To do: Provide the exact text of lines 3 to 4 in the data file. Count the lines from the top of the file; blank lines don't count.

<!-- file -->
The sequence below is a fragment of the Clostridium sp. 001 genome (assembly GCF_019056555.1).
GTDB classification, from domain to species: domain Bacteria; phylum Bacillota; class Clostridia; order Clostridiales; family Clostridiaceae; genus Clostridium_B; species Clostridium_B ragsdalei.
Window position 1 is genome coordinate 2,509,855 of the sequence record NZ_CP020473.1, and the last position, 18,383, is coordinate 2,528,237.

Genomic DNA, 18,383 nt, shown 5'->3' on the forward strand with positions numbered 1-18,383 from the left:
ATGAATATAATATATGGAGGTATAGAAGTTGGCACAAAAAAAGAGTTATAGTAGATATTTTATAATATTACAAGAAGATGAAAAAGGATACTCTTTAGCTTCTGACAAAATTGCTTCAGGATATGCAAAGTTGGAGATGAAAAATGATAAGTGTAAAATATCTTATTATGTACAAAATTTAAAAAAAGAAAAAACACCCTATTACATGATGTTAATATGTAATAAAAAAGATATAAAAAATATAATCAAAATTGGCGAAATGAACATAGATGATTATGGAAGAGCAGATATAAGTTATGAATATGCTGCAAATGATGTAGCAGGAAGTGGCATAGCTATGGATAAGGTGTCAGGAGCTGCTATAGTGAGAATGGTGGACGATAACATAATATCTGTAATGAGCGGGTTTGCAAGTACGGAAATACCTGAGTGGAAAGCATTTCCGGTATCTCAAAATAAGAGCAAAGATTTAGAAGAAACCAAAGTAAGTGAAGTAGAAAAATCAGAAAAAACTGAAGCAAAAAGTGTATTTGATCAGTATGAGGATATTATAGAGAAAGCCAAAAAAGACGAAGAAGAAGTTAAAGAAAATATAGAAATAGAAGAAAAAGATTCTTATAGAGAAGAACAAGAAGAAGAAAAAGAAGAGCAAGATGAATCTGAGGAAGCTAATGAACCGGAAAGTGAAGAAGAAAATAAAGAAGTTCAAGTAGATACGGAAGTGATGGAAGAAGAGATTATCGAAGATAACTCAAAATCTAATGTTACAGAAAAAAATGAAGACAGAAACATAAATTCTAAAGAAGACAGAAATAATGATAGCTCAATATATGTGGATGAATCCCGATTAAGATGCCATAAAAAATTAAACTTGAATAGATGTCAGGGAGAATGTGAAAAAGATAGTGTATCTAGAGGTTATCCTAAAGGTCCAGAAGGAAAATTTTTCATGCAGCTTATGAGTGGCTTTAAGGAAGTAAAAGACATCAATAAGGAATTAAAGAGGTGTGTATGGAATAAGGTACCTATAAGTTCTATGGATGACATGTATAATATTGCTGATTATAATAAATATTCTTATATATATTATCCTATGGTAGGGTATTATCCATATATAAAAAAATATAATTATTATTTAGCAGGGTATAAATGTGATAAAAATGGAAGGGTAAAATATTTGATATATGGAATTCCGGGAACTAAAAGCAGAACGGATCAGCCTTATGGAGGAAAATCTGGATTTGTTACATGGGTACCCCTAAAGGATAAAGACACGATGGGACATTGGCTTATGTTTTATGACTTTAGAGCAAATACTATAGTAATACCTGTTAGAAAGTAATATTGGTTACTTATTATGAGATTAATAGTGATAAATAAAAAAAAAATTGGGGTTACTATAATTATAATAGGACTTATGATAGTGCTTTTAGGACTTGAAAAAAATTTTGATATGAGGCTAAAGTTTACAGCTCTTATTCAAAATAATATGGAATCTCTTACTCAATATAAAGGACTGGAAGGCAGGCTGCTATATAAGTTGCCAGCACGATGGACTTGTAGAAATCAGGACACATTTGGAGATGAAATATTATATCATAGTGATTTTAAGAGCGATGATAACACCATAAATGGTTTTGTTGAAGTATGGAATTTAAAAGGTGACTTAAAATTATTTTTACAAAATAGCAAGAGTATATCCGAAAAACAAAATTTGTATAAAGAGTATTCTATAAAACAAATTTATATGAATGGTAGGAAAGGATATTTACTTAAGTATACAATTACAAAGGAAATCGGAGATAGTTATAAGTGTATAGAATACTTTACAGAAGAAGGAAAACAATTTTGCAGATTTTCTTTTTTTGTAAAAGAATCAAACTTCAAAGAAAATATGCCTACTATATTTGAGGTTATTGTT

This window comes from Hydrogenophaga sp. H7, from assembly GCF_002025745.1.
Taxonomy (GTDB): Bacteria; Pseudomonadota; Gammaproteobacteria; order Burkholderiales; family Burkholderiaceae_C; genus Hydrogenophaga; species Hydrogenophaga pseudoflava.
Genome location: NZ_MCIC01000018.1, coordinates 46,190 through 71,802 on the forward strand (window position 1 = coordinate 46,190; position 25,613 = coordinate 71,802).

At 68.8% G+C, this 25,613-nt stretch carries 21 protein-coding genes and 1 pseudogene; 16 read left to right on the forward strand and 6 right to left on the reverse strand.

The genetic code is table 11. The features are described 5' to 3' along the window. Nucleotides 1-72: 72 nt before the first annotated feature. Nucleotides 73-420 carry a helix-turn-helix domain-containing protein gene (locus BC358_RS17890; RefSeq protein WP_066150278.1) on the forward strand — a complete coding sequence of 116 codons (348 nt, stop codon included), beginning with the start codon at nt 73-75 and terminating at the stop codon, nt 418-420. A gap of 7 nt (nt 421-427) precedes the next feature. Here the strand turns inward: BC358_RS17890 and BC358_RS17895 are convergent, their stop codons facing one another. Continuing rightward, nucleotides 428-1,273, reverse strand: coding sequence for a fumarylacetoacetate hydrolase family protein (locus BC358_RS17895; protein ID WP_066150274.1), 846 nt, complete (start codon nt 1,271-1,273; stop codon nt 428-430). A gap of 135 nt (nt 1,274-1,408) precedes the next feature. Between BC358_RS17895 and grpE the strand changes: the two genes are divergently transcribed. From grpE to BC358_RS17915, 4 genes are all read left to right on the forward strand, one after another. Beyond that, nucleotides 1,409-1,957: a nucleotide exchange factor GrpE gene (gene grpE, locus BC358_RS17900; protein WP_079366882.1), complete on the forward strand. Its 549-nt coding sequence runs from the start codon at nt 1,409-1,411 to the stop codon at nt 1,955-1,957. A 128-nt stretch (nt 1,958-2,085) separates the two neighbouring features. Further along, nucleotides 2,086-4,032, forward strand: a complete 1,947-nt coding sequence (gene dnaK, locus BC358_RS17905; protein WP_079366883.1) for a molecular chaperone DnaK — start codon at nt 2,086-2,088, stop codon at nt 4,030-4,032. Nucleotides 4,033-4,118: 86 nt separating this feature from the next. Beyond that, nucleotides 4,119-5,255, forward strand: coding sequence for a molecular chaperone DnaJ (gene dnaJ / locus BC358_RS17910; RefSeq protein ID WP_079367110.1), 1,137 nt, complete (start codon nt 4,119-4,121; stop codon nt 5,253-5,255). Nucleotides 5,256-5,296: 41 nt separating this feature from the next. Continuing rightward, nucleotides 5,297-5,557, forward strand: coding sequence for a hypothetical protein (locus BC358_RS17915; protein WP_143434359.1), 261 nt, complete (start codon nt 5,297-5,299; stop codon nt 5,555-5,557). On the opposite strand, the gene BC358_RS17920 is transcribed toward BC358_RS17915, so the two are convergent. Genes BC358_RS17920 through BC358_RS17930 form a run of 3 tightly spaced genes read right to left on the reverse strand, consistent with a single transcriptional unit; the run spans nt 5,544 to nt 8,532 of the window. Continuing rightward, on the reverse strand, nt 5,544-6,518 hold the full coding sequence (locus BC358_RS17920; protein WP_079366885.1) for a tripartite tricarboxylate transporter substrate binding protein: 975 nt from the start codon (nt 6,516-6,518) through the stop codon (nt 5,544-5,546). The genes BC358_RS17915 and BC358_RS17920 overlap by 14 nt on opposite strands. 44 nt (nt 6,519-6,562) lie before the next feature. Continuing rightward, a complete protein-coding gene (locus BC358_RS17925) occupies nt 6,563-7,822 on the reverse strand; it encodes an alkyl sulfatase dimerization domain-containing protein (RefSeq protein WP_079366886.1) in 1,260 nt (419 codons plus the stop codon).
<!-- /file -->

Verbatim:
Window position 1 is genome coordinate 2,509,855 of the sequence record NZ_CP020473.1, and the last position, 18,383, is coordinate 2,528,237.

Genomic DNA, 18,383 nt, shown 5'->3' on the forward strand with positions numbered 1-18,383 from the left: